Associate Professor of History Raymond Douglas recently published a book about his research on a World War II-era fascist group in Ireland called “Ailtirí na hAiséirghe” or “Architects of the Resurrection.” The book, titled Architects of the Resurrection: Ailtiri na hAiseirghe and the Fascist ‘New Order’ in Ireland was published by the Manchester University Press in August 2009, and is available for order at the Colgate University Bookstore.
Douglas happened upon a reference to the Architects of the Resurrection while conducting research on an unrelated project in the National Archives. As he began to learn more about their popularity and significance in 1940s Ireland, he decided to conduct more extensive research.
“It was a complete accident,” Douglas said of the discovery. “I considered myself knowledgeable on Irish history and I couldn’t imagine how an organization such as this could have passed under my radar. I started reading their publications…and eventually I tracked down the son of Gearóid Ó Cuinneagáin [the leader of the Architects who died in 1991]…He brought me out to a shed in his garden; it was filled top to bottom full of records. Not just papers, but banners and photographic records, everything. I got a small grant to enable me to catalogue all his material, which took me three years.”
By going through and cataloguing all of the material preserved by the group, Douglas became intimately knowledgeable about the group’s ideology, organization and rise to prominence. The catalogue, longer than Douglas’ book, is now in the Military Archives of Ireland.
A striking contrast that Douglas noted between the Architects and other popular fascist groups of the time, such as the Nazis and the National Fascist Party of Italy, was the Architects’ integration of Christianity into their political doctrine.
“I think they believed Christianity gave fascism an appeal it wouldn’t otherwise have. It wasn’t just Catholicism; it was Christianity as a whole,” Douglas said.
This perceived “universal appeal” of Christianity allowed the Architects to create a “fascism-for-export” ideology, something radically new and different from other right-wing movements.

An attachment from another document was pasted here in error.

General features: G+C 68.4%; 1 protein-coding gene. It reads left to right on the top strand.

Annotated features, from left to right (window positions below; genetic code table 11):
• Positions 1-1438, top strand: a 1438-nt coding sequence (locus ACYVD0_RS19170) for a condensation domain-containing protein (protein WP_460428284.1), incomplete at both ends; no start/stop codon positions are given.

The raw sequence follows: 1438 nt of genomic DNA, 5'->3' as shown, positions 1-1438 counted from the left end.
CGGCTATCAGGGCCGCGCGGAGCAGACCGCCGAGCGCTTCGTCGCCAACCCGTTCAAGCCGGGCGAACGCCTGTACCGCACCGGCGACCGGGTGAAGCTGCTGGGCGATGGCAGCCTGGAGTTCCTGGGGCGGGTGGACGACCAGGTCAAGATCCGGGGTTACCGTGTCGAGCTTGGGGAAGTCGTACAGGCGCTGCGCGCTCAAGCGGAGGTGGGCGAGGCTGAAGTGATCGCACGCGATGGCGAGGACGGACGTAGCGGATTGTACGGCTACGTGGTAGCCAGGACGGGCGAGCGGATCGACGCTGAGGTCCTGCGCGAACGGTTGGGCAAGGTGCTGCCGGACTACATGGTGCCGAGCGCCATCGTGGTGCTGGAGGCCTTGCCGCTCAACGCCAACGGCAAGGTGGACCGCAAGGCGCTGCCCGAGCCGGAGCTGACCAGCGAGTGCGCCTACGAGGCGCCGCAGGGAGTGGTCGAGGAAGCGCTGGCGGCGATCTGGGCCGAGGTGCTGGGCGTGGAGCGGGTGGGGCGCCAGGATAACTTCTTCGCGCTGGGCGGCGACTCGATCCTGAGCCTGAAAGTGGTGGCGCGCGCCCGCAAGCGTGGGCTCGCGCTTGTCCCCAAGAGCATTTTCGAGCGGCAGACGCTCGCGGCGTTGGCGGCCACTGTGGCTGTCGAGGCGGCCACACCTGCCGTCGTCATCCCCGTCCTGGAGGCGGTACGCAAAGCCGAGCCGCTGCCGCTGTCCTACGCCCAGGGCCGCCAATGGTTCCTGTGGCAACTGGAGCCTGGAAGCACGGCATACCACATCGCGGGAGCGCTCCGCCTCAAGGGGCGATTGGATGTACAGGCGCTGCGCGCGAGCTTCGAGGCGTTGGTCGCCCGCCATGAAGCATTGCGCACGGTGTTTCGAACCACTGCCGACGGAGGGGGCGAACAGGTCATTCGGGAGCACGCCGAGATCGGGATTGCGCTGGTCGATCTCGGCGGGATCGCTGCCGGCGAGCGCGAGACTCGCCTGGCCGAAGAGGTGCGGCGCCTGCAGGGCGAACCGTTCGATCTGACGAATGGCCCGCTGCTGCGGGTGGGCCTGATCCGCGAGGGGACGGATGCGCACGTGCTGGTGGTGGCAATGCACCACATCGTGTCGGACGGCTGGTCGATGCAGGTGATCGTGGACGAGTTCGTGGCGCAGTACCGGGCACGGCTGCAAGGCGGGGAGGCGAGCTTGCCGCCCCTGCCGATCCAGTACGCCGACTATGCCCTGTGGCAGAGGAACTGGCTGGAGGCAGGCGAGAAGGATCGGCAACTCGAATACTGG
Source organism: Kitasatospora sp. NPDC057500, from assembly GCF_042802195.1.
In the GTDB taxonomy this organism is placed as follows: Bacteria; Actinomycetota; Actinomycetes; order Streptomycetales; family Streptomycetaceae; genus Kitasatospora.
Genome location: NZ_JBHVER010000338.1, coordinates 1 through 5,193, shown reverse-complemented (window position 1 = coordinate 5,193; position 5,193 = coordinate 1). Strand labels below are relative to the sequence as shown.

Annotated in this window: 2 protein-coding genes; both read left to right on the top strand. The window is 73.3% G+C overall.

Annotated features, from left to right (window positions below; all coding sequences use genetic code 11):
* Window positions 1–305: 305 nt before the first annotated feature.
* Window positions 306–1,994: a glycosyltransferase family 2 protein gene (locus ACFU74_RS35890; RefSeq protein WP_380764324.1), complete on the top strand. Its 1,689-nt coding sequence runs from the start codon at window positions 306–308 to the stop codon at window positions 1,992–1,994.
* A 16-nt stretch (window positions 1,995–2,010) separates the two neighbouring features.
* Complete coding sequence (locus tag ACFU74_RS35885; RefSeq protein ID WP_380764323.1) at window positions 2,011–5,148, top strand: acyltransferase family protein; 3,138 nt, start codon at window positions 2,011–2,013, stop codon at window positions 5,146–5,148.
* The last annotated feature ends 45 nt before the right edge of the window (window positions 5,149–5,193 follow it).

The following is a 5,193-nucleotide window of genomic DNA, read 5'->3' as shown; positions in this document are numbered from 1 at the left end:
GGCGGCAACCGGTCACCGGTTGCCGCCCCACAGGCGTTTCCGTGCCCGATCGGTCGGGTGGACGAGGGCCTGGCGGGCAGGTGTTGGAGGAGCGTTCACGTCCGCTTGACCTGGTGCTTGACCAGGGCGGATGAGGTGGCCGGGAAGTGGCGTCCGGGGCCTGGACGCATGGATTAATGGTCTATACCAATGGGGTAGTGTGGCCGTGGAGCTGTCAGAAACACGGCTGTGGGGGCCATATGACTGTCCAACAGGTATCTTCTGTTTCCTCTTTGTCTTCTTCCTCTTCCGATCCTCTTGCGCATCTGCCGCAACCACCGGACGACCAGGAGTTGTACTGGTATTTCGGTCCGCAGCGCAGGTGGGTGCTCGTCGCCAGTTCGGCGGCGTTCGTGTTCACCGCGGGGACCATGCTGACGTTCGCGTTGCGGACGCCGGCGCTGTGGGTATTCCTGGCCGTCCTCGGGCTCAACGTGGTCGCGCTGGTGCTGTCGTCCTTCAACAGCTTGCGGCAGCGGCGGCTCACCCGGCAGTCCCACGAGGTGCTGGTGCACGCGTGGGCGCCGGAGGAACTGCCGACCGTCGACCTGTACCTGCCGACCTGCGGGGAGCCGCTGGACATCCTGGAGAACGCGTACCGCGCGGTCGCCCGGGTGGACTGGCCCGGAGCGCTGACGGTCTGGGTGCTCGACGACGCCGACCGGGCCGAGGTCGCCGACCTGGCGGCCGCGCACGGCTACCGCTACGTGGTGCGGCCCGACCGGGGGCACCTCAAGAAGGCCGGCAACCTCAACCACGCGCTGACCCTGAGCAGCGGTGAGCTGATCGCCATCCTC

“They did not see themselves as knockoffs of Hitler and Mussolini,” Douglas said. “They thought that what they were developing was unique… The argument was that there was no fascism to export; it arises from the peculiarities of each country. So if you aren’t German, you have no reason to be a Nazi, if you aren’t Italian, you have no reason to follow Mussolini. But if you are a Christian, you would have every reason to join the Architects of the Resurrection.”
Douglas acknowledges that the book is causing “quite a stir” in Ireland.
“A lot of people mentioned [as members of the Architects] went on to high careers,” Douglas said. “For example one member went on to be the Irish equivalent of the Speaker of the House. Some of them were remarkably frank [about their views]. They saw the way Ireland has turned out as a vindication of what they were saying.”
Critics have acclaimed Douglas’s illumination of this forgotten period of Irish history and his comparison of the movement with other fascist parties at the time.
“[The Architects movement] has been brought to life again by R.M. Douglas in this brilliant study,” The Irish Catholic’s Felix M Larkin said. “Douglas’ work challenges many assumptions that we blithely make about our history, notably that independent Ireland was steadfast in its commitment to parliamentary democracy on the Westminster model and that the ordinary Irish people—as distinct from de Valera’s government—were predominantly pro-British in sentiment during the Second World War. It presents a very original perspective on Irish society and culture in the dark days of the 1940s.”
Douglas plans to publish another book about the deportation of ethnic Germans from Eastern European countries after World War II.
“500,000 people were killed according to some estimates. This is going to be 100 times more controversial than the last book,” Douglas said.